My musings on life in Berlin, mostly in pictures. And a few words.

There is an important fact I learned about Germany only after moving to Berlin — and I’m writing about it because it is something we can all learn from. It’s about the importance of reconciling with your past.

All over Germany, you’ll find little 4 by 4 inch brass tiles cemented into the sidewalks (“Stolperstein” in German, which literally translates to “stumbling stone”). On each tile is inscribed a name, date of birth, date of death (if known) and the place of death — the names and dates of ordinary people who perished at the hands of the Nazis.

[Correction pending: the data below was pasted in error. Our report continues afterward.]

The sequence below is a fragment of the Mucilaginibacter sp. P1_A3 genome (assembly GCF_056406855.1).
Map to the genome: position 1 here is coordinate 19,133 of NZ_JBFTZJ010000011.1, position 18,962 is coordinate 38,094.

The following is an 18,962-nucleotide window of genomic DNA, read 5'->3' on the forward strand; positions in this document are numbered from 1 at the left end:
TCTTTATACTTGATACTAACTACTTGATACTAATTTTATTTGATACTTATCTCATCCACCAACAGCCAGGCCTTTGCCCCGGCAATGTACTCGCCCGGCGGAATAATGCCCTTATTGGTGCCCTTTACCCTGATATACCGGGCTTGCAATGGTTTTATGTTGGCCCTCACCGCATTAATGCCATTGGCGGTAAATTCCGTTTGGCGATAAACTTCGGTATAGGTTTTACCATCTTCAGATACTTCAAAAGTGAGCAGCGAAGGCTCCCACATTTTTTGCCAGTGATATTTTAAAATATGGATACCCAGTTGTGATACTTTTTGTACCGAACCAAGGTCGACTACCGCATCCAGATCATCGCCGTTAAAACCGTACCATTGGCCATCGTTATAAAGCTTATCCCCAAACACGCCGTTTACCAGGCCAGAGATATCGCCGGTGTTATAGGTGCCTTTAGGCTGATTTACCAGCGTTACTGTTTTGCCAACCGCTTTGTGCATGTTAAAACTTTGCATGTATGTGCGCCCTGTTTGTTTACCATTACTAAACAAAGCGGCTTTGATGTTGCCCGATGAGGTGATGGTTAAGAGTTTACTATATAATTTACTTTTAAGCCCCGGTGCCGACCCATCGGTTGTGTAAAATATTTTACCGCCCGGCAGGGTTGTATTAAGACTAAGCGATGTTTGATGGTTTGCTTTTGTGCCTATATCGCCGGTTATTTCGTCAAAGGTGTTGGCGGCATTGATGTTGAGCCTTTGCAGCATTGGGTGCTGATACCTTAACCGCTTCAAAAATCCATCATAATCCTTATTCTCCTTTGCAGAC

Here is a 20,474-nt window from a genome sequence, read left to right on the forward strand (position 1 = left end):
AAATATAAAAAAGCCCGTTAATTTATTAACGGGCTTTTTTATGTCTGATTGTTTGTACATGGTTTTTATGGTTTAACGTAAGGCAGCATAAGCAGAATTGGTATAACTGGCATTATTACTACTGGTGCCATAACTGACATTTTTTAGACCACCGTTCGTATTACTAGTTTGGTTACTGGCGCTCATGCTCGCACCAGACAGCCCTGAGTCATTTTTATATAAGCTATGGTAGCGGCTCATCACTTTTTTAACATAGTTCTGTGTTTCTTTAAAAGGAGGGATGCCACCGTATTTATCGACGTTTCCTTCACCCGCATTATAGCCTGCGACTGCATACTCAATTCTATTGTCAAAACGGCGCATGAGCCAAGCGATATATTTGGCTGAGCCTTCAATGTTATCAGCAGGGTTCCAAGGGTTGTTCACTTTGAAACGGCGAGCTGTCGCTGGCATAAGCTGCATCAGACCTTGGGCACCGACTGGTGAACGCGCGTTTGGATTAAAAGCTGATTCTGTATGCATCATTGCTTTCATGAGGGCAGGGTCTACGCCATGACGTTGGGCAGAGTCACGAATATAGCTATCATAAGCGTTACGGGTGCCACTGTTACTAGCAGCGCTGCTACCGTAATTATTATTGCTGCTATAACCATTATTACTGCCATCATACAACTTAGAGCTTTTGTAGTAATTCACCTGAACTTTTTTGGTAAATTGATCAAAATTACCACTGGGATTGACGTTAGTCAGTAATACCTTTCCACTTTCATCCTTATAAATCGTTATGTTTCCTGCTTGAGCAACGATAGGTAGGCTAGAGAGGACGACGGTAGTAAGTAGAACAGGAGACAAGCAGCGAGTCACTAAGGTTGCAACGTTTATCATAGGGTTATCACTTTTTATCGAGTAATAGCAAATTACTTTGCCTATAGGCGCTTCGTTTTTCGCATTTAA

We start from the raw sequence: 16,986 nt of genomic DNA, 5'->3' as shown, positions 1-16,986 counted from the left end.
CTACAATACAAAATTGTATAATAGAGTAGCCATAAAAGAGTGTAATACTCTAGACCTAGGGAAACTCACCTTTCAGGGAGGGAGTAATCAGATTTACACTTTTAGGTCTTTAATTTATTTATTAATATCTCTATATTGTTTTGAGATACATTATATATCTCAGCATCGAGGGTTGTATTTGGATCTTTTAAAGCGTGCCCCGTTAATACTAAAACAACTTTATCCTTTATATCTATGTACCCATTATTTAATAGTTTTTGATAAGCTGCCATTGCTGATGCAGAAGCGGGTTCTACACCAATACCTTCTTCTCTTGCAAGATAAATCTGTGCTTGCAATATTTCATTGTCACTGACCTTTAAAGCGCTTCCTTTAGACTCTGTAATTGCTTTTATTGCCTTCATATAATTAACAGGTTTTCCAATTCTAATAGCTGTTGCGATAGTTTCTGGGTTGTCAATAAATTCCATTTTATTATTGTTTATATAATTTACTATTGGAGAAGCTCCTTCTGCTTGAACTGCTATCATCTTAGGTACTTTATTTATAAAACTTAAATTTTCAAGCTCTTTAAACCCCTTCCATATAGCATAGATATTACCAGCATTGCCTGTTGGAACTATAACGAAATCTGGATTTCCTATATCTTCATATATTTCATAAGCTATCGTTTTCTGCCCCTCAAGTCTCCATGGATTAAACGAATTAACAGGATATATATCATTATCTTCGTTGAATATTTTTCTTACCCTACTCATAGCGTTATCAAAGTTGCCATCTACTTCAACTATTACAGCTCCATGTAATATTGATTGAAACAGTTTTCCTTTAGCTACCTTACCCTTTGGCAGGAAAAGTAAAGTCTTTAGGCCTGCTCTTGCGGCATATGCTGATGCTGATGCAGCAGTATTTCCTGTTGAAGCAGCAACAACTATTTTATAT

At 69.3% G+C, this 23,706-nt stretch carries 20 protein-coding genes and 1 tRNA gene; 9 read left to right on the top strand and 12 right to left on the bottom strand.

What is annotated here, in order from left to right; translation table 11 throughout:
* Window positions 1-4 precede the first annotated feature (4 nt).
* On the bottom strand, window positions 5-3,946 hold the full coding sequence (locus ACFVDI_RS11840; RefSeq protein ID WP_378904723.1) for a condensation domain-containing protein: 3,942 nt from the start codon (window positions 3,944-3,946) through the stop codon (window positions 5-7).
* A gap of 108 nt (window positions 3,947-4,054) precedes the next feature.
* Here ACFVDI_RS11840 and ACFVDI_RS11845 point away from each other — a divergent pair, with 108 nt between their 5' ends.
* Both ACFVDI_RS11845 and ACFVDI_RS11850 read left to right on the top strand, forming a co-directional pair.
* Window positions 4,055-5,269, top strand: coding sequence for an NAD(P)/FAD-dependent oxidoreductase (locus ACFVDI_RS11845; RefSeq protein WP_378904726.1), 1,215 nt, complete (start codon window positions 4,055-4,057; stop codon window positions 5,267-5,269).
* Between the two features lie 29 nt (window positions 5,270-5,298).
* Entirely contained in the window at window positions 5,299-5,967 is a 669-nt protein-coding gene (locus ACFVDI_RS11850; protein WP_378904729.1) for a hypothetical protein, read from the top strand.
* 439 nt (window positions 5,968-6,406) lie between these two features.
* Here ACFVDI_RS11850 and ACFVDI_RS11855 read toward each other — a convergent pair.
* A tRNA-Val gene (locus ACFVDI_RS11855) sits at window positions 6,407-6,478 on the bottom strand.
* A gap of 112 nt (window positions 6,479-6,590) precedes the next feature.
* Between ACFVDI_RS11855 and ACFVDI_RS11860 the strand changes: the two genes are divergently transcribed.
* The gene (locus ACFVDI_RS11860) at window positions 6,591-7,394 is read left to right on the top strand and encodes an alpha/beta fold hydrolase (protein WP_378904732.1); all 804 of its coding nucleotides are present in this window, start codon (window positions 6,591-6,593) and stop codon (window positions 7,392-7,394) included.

There is nothing grandiose about these tiles. You’ll find them as you’re walking along the street, going about on your daily life. But once in a while, you’ll stop at one of these tiles and pause and reflect.

Yes, the Holocaust was one of the most heinous crimes committed in history. But what is also important to learn about is Germany’s effort to reconcile with the past. This lesson is worthwhile for other countries who have committed similar transgressions; slavery in the United States or the Armenian genocide, for example. It is also a worthwhile reminder for us, as ordinary human beings, to reconcile with our own pasts.